Additionally, Bernie is spending a ton of money on those huge rallies.
Bernie Sanders’ revolution may be growing directly from the grass roots, but he’s paying top dollar for the places where it’s coming together.
In February, the Sanders campaign, flush with cash from its small-donor network, spent $1.6 million on site rentals, ticketing and “sound/stage/lighting,” pursuing ever-larger venues for his followers to gather in, according to Federal Election Commission filings.
And the spending this month may well exceed February. On Friday, for instance, the Sanders campaign is staging a pep rally for the Washington state caucuses at Safeco Field in Seattle, the Mariners’ baseball stadium that holds up to 54,000 people.
It’s a sign that the Sanders campaign plans to keep spending big as it works to compete with former Secretary of State Hillary Clinton across the board.
Meanwhile, the Beltway Press has moved on. This is from The Hill today: Who will be the 2016 running mates? Bernie may be holding huge vanity rallies but his name is missing from this piece.
Now that GOP front-runner Donald Trump has released the names of some of his foreign policy advisers, it’s only a matter of time before pundits, reporters and voters start demanding to know whom he intends to pick as his vice presidential running mate.
When politely asked now, Trump responds, “I need to win the nomination first. After that, I’ll think about it.”
To the untrained eye, this seems like a reasonable answer; however, no insider I know believes The Donald hasn’t already begun to create a short list of possible candidates.
Ditto Hillary Clinton. The presumptive Democratic presidential nominee has been around the block too many times not to have several running mates in mind, even if it still is March.
Here are some more examples of folks telling Bernie to listen to that singing lady. From the LATIMES: As California primary nears, state Democrats are uniting behind Clinton and against a common enemy: Trump
Most of Sen. Bernie Sanders‘ supporters in California say they expect that come November, Hillary Clinton will be elected president — and, by and large, they’re OK with that.
While both Democratic camps prepare for a final battle in the state’s June 7 primary, the latest USC Dornsife/Los Angeles Times statewide poll found that just over half of Sanders’ supporters said they expected Clinton to be the next president. About a third of Sanders’ backers said they expected the Vermont senator to emerge the winner, and 12% said they thought Donald Trump would prevail.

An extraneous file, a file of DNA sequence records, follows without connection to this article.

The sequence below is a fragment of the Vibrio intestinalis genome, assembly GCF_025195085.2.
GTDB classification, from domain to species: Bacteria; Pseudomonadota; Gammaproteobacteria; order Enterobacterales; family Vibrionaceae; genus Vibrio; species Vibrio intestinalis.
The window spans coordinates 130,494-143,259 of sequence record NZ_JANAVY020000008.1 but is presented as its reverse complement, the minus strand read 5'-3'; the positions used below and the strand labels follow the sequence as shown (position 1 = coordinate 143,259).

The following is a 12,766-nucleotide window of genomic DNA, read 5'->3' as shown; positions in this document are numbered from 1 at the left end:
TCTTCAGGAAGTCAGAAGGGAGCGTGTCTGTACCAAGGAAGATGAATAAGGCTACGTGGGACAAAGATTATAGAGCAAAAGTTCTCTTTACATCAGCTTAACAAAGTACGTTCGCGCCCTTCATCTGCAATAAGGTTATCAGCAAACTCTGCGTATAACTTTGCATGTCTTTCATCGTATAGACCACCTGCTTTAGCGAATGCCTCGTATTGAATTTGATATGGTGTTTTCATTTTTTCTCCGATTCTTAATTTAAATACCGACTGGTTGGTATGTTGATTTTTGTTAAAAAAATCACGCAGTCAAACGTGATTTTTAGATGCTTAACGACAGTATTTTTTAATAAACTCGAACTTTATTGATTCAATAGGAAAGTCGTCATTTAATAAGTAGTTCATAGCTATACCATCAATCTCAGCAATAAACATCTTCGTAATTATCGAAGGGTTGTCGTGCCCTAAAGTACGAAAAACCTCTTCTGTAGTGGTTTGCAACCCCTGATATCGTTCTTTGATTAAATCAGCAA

Close to 8 in 10 Sanders supporters said in the survey that they would vote for Clinton in a race against Trump, although many said they would do so reluctantly.
Those findings show the reality underlying the still-heated rhetoric of the Democratic primaries: By contrast with the civil war that divides Republicans,Democrats in the country’s largest state have begun to coalesce behind their front-runner.
Meanwhile, Bernie is dying for more debates. The Clinton Campaign is beginning to pushback. They have little to gain if Bernie continues to attack her while each debate brings no new information to the table.
Hillary Clinton’s chief campaign strategist laid into Bernie Sanders’ camp on Monday for its insistence upon a debate before the April 19 primary in New York, remarking that the Vermont senator has reneged on his promise to avoid running a negative campaign and therefore does not get to dictate the terms of any future debates.
Appearing on CNN, Joel Benenson was asked about comments from the Sanders campaign over the weekend calling for another debate before the New York primary, though he said he did not see that as the most notable story out of the weekend. Instead, he referred to a Washington Post story in which Sanders’ campaign discussed possible efforts to sharpen rhetoric against the former secretary of state. “They’re talking about running harsher negatives now,” Benenson said, responding that he was not distracting from the issue but explaining the campaign’s stance.
“Because I think the real question is what kind of campaign is Sen. Sanders going to run going forward,” Benenson remarked. “He pumped $4 million in the weekend before March 15, and he lost all five states on March 15. They spent about $4 million running negative ads.”
“This is a man who said he’d never run a negative ad ever. He’s now running them, they’re now planning to run more,” he continued. “Let’s see the tone of the campaign he wants to run before we get to any other questions.”
CNN’s Kate Bolduan then inquired why the campaign would not agree to debate in New York despite agreeing in January to more debates. Benenson responded, “Because we agreed to debates up to a certain point. We’re now out campaigning in these states.”
“What’s the risk?” Bolduan asked.
“There’s no risk. She’s done very well in the debates. The debates have been very good, but Sen. Sanders doesn’t get to decide when we debate, particularly when he’s running a very negative campaign against us. Let’s see if he goes back to the kind of tone he said he was going to set early on. If he does that, then we’ll talk about debates,” Benenson said.
It seems that everyone but the Bernie Bros is getting tired of Bernie the Bully. Listen to the chorus of singing fat ladies instead of the songs of angry men for a change!!